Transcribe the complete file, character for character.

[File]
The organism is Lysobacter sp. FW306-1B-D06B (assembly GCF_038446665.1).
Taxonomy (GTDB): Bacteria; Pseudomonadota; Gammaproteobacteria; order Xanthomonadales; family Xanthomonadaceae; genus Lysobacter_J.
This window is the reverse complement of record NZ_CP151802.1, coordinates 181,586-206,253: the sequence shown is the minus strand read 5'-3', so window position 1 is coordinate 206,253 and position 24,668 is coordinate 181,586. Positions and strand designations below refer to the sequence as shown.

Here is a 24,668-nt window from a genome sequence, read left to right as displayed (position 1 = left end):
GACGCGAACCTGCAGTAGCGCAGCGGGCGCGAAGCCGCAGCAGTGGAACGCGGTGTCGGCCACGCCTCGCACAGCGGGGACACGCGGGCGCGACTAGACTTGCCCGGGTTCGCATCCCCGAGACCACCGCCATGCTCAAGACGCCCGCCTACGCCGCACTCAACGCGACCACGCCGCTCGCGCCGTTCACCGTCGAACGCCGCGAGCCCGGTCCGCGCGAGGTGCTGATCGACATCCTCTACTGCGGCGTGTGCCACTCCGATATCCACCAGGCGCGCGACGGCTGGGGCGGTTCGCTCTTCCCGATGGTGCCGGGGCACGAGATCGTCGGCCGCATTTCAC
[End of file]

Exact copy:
The organism is Lysobacter sp. FW306-1B-D06B (assembly GCF_038446665.1).
Taxonomy (GTDB): Bacteria; Pseudomonadota; Gammaproteobacteria; order Xanthomonadales; family Xanthomonadaceae; genus Lysobacter_J.
This window is the reverse complement of record NZ_CP151802.1, coordinates 181,586-206,253: the sequence shown is the minus strand read 5'-3', so window position 1 is coordinate 206,253 and position 24,668 is coordinate 181,586. Positions and strand designations below refer to the sequence as shown.

Here is a 24,668-nt window from a genome sequence, read left to right as displayed (position 1 = left end):
GACGCGAACCTGCAGTAGCGCAGCGGGCGCGAAGCCGCAGCAGTGGAACGCGGTGTCGGCCACGCCTCGCACAGCGGGGACACGCGGGCGCGACTAGACTTGCCCGGGTTCGCATCCCCGAGACCACCGCCATGCTCAAGACGCCCGCCTACGCCGCACTCAACGCGACCACGCCGCTCGCGCCGTTCACCGTCGAACGCCGCGAGCCCGGTCCGCGCGAGGTGCTGATCGACATCCTCTACTGCGGCGTGTGCCACTCCGATATCCACCAGGCGCGCGACGGCTGGGGCGGTTCGCTCTTCCCGATGGTGCCGGGGCACGAGATCGTCGGCCGCATTTCAC